Since my last post I’ve felt a bit conflicted about posting advice. Conflicting with this conflict, on the other hand, have been numerous instances of people I work with asking me for advice. That’s not unusual, of course. It’s just that my reflections on advice giving really brought these requests to my attention. Perhaps it’s also what reminded me of a cheeky comment made by a long-ago colleague who said something along the lines of, “If therapists really have no expertise or skill, people might as well talk to the neighbour.”
Depending on the neighbour of course, that’s not actually a bad idea. In grad school, I remember reading something (which I looked for, and *cannot* find) indicating that talking with a psychotherapist is more effective than talking with a friend, bartender or hairdresser… but not as much as psychotherapists might like to believe.
I like to think that my professor made us read that long lost article, for the same reason Han Solo yelled at the excited young Luke Skywalker — who had just blasted his first bad guy from the gun turret of the Milennium Falcon — “Great, kid! Don’t get cocky.”
Getting cocky is at least as bad for therapists as it is for budding Jedi Knights. Unless you’ve never seen the Star Wars movies (is that even possible?) you’ll know that Luke goes on to be lectured on the theme of restraining cockiness by a teacher much wiser and greener than Han Solo.
Of course! Why didn’t I think of Yoda sooner? Tsk. I could have saved myself a lot of time and angst over the last few weeks, if I had just considered Yoda.
Think about it. If anyone had the right to dish out advice, it was Yoda. Yet when Luke meets him, Yoda is crawling around in the mud, scavenging food scraps and making jokes.
The Humble Expert
I spent a lot of time after my last post, mentally sweating over the dilemma of the built-in condescension in a career as a helping professional. Saying “I can help” is, when you get right down to it, also saying “I think highly of my knowledge and skills.” I might put the first one on my business card; but the second one? Not so much.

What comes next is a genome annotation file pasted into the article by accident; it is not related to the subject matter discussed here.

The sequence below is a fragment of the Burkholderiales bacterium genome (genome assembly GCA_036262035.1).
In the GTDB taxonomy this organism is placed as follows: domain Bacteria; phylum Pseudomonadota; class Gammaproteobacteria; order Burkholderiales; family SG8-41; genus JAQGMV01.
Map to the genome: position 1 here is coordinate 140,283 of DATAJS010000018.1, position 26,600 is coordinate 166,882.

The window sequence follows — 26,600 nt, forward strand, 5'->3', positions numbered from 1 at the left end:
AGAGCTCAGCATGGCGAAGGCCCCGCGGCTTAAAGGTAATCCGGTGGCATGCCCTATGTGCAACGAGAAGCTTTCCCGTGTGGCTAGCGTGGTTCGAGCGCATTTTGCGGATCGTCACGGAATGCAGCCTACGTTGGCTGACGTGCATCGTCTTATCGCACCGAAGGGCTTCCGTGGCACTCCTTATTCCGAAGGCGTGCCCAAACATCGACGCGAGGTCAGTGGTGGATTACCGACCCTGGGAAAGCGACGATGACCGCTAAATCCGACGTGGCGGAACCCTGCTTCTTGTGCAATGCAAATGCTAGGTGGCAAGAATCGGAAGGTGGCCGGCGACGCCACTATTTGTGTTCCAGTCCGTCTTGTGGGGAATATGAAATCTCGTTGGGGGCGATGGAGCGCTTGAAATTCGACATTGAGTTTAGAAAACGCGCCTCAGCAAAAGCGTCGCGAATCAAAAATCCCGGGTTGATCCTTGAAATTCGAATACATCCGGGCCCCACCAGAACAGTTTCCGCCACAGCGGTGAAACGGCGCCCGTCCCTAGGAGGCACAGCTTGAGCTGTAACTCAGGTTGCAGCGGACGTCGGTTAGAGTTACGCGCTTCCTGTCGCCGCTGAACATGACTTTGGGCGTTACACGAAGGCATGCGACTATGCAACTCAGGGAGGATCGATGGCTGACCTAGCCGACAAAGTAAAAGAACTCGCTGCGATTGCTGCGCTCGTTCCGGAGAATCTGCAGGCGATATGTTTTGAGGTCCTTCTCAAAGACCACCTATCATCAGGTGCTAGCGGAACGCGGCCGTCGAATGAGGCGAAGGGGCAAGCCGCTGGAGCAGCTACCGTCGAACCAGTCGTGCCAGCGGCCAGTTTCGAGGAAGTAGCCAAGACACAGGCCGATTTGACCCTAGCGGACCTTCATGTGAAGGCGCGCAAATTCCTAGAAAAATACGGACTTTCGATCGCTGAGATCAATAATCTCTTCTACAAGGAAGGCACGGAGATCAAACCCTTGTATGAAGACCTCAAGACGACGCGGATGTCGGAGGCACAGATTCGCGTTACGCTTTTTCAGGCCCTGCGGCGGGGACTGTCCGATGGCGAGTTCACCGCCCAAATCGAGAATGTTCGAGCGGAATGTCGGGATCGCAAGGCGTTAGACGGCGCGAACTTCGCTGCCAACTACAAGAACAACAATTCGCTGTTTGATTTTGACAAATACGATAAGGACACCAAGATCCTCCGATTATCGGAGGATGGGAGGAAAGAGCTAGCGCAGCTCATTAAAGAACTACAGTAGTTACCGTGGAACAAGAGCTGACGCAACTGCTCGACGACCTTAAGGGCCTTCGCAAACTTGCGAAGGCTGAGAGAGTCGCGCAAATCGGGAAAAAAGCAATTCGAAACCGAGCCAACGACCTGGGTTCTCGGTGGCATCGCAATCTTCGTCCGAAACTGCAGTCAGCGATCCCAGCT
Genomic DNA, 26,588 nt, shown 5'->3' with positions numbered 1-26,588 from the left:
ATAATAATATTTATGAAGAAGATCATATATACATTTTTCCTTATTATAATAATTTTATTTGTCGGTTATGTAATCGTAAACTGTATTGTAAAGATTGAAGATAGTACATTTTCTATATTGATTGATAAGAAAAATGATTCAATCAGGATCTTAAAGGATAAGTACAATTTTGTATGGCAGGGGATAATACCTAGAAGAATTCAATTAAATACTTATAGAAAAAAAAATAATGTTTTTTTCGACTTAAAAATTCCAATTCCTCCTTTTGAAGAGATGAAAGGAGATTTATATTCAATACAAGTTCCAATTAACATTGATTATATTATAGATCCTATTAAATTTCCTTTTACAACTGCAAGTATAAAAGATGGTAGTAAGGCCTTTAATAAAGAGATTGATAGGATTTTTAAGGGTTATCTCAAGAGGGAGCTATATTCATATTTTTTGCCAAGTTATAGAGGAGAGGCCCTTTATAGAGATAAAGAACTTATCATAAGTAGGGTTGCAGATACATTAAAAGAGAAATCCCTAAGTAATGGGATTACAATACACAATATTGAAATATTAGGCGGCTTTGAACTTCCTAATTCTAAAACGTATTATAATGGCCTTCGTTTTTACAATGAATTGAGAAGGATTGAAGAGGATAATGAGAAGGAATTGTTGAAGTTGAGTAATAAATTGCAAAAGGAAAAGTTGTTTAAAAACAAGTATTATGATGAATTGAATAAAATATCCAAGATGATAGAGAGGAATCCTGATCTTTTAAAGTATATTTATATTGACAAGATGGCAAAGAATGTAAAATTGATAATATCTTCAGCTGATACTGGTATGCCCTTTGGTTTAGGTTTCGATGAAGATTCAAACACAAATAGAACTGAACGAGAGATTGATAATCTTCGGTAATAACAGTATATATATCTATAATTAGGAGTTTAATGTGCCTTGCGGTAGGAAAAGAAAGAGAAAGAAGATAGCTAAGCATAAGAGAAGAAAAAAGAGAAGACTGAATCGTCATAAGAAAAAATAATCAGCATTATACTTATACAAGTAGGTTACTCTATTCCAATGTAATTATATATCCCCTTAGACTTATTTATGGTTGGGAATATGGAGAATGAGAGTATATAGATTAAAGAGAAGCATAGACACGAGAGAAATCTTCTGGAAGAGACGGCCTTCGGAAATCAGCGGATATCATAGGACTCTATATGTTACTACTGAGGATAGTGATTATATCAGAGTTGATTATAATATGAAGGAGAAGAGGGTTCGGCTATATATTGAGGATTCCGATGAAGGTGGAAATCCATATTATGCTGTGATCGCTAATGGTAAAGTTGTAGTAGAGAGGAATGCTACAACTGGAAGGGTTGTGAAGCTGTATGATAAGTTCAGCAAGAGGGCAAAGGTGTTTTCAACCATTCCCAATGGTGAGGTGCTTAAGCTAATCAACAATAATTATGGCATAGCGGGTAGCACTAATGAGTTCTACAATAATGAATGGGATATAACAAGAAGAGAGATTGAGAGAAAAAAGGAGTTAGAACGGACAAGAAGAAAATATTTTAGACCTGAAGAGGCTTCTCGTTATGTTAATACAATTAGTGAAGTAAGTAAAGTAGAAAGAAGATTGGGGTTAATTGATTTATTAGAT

But back to the people who asked me for advice. People seek out therapy in part because they’re looking for something more than the neighbour (or friend, or aunt, or bartender…) can offer. “Expertise” is one possible word to describe that something. When I go to therapy, I very much want to know that the therapist has some expertise.
Yet at the same time, many people have told me about negative experiences with a therapist (or other helping professional), which they often describe in terms of the therapist acting “like a big expert” or “know-it-all”.
At first glance, this seems contradictory and confusing. Is expertise desirable, or offensive?
I think getting turned-off by a know-it-all is not about that person’s expertise; but their ego. Some time ago, I blogged about Dr. David Burns claiming that a therapist’s ego must die, in order to be helpful. In less dramatic terms, we could just say there’s no reason why an expert must be egotistical. It’s not a requirement.
An expert can be humble. And guess what? Research has come up with a list of awesome things associated with humility. When you look at these amazing benefits, it seems like everyone – not just therapists – should be hoppin’ on the old humble wagon.
OK, so while death of the ego and humility sound great to me — partly because both are exactly what Yoda would recommend — how exactly does one kill an ego? How does one become humble?
Listen. Really Listen.
In one of those great coincidences which occasionally happen in life, I just happened to talk with a wise person earlier today, who answered these questions for me without knowing I had asked them. The topic of ego among helping professionals came up, and she casually said, “Sometimes we’re busy being the expert, and don’t listen.”
Bam! There it was.
Excited, I quickly begged her permission to use her amazing words. Happily, she gave it.
A know-it-all is offensive because a know-it-all is not listening. There’s no reason to listen because, well… they already know-it-all.
You might be thinking, “Aren’t therapists supposed to listen?” Indeed. But as Dr. Burns (and Yoda) point out, ego gets in the way.
Now in fairness to therapists, listening — really listening — is actually amazingly hard. It is often uncomfortable. Sometimes it is actually painful. Occasionally it can be humiliating. Which is kind of a good thing, because by definition, that’s going to promote more humility.
I’ll end it there, for two reasons. #1: I haven’t posted in far too long, and need to end that particular streak. #2: I’m now fairly pumped about writing the next post, which will be about the difficult task of listening.